“Powerful rhyme”: a living art?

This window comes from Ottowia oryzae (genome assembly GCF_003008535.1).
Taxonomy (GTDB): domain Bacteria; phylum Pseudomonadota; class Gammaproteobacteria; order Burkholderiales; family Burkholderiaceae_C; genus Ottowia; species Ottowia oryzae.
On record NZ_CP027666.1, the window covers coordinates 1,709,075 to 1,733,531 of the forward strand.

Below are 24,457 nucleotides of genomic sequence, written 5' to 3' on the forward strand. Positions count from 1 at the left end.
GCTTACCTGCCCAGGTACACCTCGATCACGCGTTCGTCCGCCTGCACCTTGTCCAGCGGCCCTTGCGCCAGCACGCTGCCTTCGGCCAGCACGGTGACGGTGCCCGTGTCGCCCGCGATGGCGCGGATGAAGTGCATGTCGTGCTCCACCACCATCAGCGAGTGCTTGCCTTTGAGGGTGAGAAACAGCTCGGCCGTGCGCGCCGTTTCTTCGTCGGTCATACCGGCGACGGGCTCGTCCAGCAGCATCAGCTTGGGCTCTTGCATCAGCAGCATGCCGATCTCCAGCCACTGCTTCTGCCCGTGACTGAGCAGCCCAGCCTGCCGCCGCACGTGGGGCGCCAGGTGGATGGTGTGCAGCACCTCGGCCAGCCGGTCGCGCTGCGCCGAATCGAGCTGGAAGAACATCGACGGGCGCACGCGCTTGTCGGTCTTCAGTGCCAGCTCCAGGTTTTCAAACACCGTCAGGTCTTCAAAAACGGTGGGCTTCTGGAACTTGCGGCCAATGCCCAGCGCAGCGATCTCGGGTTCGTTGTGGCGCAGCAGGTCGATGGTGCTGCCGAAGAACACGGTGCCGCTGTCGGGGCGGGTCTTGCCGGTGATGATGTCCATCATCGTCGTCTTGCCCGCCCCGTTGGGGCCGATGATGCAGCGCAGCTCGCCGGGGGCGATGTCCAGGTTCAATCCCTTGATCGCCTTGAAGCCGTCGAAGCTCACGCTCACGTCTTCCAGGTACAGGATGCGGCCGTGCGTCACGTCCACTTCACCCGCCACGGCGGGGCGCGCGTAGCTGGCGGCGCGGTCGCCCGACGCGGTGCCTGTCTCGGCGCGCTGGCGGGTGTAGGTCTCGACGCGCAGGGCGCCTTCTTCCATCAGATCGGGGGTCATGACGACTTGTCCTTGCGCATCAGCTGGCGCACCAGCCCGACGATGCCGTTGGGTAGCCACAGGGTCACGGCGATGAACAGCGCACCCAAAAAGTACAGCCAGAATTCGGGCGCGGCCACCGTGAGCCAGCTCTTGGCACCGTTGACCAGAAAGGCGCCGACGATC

What is life? What is it to be alive? Life is “the condition of being alive, a particular type or aspect of existence, and to have vitality or energy”. To be alive is to be “able and willing to respond, being alert and active and continuing in existence or use”. While to live is to “remain alive, be alive at a particular time, spend your life in a particular way, obtain the things necessary for staying alive” (Oxford, 2006). “Life is about making a decision – deciding to do something that moves you” (Marc, 2010). In these definitions, could it be said that non-living objects can also be considered alive? Maybe not in the way of living beings, such as breathing and eating, but they can also be “alive” in other aspects, and literature is one of those objects that are the “living” and “powerful” art as Shakespeare’s Sonnet 55 claims it. Via a responsive connection, there are claims that of art have saved one’s life, or even have given them life. While others, they have root out (bloomed) their life through it. Art is a form of expression through creativity and imagination. Physical art forms such as, masonry, paintings or even garden formation requires materials and tools to be shaped. While literary art is a notion of creativity through the play of words. Some written art are meant for performing arts to convey further expressions of meaning. While others are meant for being read silently or out loud and heard (Jewell R., 1987). Each form of art has their own way of expressing itself and giving and receiving responses. Therefore art has it ways of bringing itself to life. However, in “Sonnet 55”, Shakespeare claims that literature will outshine other forms of art. He states that it will not be compared to “marble” or “gilded monuments of princes”. “Marble” or “gilded monuments” are shiny and beautiful as they come, however, their beauty can not compare to “powerful rhyme[s]” or the beauty of literary art and that it “shall shine...
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